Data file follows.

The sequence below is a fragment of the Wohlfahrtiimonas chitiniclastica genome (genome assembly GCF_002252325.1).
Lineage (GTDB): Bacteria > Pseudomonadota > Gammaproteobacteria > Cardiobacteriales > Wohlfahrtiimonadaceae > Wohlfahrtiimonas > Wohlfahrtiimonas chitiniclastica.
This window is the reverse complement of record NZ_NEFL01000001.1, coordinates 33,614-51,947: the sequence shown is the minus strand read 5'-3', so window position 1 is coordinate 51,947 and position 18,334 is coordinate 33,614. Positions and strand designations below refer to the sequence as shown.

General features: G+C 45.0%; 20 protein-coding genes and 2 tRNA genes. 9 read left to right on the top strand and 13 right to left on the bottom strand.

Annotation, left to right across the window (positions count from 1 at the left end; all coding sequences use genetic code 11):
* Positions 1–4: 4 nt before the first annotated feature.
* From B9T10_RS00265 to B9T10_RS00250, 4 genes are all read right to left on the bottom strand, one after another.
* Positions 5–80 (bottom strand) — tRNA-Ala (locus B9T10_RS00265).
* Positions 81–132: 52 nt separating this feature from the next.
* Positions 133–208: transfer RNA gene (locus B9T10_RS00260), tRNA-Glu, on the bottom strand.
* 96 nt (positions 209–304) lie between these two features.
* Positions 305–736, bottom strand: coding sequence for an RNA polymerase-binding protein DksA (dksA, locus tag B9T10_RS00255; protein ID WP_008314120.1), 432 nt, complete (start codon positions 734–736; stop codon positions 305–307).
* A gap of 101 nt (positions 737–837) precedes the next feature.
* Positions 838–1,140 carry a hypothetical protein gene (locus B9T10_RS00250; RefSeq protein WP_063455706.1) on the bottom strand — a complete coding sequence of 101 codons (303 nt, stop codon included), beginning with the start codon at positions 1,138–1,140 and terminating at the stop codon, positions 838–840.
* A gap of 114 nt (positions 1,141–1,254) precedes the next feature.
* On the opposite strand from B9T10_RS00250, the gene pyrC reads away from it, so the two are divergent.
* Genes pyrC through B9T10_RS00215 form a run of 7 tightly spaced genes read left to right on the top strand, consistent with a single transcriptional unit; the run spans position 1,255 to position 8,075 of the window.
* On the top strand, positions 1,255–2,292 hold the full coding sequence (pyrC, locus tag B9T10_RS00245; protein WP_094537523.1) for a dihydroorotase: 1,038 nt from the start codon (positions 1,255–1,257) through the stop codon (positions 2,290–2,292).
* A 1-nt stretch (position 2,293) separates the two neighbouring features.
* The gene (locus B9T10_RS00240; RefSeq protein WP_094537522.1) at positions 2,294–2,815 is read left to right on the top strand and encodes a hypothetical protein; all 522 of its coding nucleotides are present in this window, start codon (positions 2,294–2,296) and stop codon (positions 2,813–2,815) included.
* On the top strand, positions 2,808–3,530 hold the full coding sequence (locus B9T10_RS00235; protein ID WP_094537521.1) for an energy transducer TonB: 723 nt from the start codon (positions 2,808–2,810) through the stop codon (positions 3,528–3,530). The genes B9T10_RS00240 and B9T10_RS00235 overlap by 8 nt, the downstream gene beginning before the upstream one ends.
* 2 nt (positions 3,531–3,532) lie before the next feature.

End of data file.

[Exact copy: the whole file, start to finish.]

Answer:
The sequence below is a fragment of the Wohlfahrtiimonas chitiniclastica genome (genome assembly GCF_002252325.1).
Lineage (GTDB): Bacteria > Pseudomonadota > Gammaproteobacteria > Cardiobacteriales > Wohlfahrtiimonadaceae > Wohlfahrtiimonas > Wohlfahrtiimonas chitiniclastica.
This window is the reverse complement of record NZ_NEFL01000001.1, coordinates 33,614-51,947: the sequence shown is the minus strand read 5'-3', so window position 1 is coordinate 51,947 and position 18,334 is coordinate 33,614. Positions and strand designations below refer to the sequence as shown.

General features: G+C 45.0%; 20 protein-coding genes and 2 tRNA genes. 9 read left to right on the top strand and 13 right to left on the bottom strand.

Annotation, left to right across the window (positions count from 1 at the left end; all coding sequences use genetic code 11):
* Positions 1–4: 4 nt before the first annotated feature.
* From B9T10_RS00265 to B9T10_RS00250, 4 genes are all read right to left on the bottom strand, one after another.
* Positions 5–80 (bottom strand) — tRNA-Ala (locus B9T10_RS00265).
* Positions 81–132: 52 nt separating this feature from the next.
* Positions 133–208: transfer RNA gene (locus B9T10_RS00260), tRNA-Glu, on the bottom strand.
* 96 nt (positions 209–304) lie between these two features.
* Positions 305–736, bottom strand: coding sequence for an RNA polymerase-binding protein DksA (dksA, locus tag B9T10_RS00255; protein ID WP_008314120.1), 432 nt, complete (start codon positions 734–736; stop codon positions 305–307).
* A gap of 101 nt (positions 737–837) precedes the next feature.
* Positions 838–1,140 carry a hypothetical protein gene (locus B9T10_RS00250; RefSeq protein WP_063455706.1) on the bottom strand — a complete coding sequence of 101 codons (303 nt, stop codon included), beginning with the start codon at positions 1,138–1,140 and terminating at the stop codon, positions 838–840.
* A gap of 114 nt (positions 1,141–1,254) precedes the next feature.
* On the opposite strand from B9T10_RS00250, the gene pyrC reads away from it, so the two are divergent.
* Genes pyrC through B9T10_RS00215 form a run of 7 tightly spaced genes read left to right on the top strand, consistent with a single transcriptional unit; the run spans position 1,255 to position 8,075 of the window.
* On the top strand, positions 1,255–2,292 hold the full coding sequence (pyrC, locus tag B9T10_RS00245; protein WP_094537523.1) for a dihydroorotase: 1,038 nt from the start codon (positions 1,255–1,257) through the stop codon (positions 2,290–2,292).
* A 1-nt stretch (position 2,293) separates the two neighbouring features.
* The gene (locus B9T10_RS00240; RefSeq protein WP_094537522.1) at positions 2,294–2,815 is read left to right on the top strand and encodes a hypothetical protein; all 522 of its coding nucleotides are present in this window, start codon (positions 2,294–2,296) and stop codon (positions 2,813–2,815) included.
* On the top strand, positions 2,808–3,530 hold the full coding sequence (locus B9T10_RS00235; protein ID WP_094537521.1) for an energy transducer TonB: 723 nt from the start codon (positions 2,808–2,810) through the stop codon (positions 3,528–3,530). The genes B9T10_RS00240 and B9T10_RS00235 overlap by 8 nt, the downstream gene beginning before the upstream one ends.
* 2 nt (positions 3,531–3,532) lie before the next feature.